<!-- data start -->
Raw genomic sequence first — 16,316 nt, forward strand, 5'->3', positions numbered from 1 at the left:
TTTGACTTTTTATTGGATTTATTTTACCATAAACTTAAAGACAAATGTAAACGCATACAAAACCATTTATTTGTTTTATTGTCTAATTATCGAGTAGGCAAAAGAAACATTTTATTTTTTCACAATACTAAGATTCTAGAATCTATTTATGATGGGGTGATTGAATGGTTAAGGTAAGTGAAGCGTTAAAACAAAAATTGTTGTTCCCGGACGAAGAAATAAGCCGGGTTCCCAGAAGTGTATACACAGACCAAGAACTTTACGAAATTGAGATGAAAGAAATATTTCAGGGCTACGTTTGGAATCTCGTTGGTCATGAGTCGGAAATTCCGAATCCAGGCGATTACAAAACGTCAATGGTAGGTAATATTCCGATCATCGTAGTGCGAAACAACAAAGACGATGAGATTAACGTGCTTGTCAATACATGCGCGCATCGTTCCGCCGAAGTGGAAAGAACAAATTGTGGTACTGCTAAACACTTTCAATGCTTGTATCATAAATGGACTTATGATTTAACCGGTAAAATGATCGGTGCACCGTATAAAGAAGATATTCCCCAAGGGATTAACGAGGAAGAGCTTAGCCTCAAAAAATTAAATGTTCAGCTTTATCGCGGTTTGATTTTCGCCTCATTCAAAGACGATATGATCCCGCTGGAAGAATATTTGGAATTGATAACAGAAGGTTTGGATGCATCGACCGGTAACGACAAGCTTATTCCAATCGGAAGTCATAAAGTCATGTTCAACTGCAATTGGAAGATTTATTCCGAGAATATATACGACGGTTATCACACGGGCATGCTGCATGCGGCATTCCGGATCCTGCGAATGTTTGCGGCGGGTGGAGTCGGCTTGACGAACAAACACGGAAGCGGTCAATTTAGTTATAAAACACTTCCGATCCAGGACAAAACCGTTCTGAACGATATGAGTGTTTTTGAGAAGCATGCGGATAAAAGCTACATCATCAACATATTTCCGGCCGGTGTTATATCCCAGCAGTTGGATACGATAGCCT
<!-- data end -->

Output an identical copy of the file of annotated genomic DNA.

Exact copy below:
Raw genomic sequence first — 16,316 nt, forward strand, 5'->3', positions numbered from 1 at the left:
TTTGACTTTTTATTGGATTTATTTTACCATAAACTTAAAGACAAATGTAAACGCATACAAAACCATTTATTTGTTTTATTGTCTAATTATCGAGTAGGCAAAAGAAACATTTTATTTTTTCACAATACTAAGATTCTAGAATCTATTTATGATGGGGTGATTGAATGGTTAAGGTAAGTGAAGCGTTAAAACAAAAATTGTTGTTCCCGGACGAAGAAATAAGCCGGGTTCCCAGAAGTGTATACACAGACCAAGAACTTTACGAAATTGAGATGAAAGAAATATTTCAGGGCTACGTTTGGAATCTCGTTGGTCATGAGTCGGAAATTCCGAATCCAGGCGATTACAAAACGTCAATGGTAGGTAATATTCCGATCATCGTAGTGCGAAACAACAAAGACGATGAGATTAACGTGCTTGTCAATACATGCGCGCATCGTTCCGCCGAAGTGGAAAGAACAAATTGTGGTACTGCTAAACACTTTCAATGCTTGTATCATAAATGGACTTATGATTTAACCGGTAAAATGATCGGTGCACCGTATAAAGAAGATATTCCCCAAGGGATTAACGAGGAAGAGCTTAGCCTCAAAAAATTAAATGTTCAGCTTTATCGCGGTTTGATTTTCGCCTCATTCAAAGACGATATGATCCCGCTGGAAGAATATTTGGAATTGATAACAGAAGGTTTGGATGCATCGACCGGTAACGACAAGCTTATTCCAATCGGAAGTCATAAAGTCATGTTCAACTGCAATTGGAAGATTTATTCCGAGAATATATACGACGGTTATCACACGGGCATGCTGCATGCGGCATTCCGGATCCTGCGAATGTTTGCGGCGGGTGGAGTCGGCTTGACGAACAAACACGGAAGCGGTCAATTTAGTTATAAAACACTTCCGATCCAGGACAAAACCGTTCTGAACGATATGAGTGTTTTTGAGAAGCATGCGGATAAAAGCTACATCATCAACATATTTCCGGCCGGTGTTATATCCCAGCAGTTGGATACGATAGCCT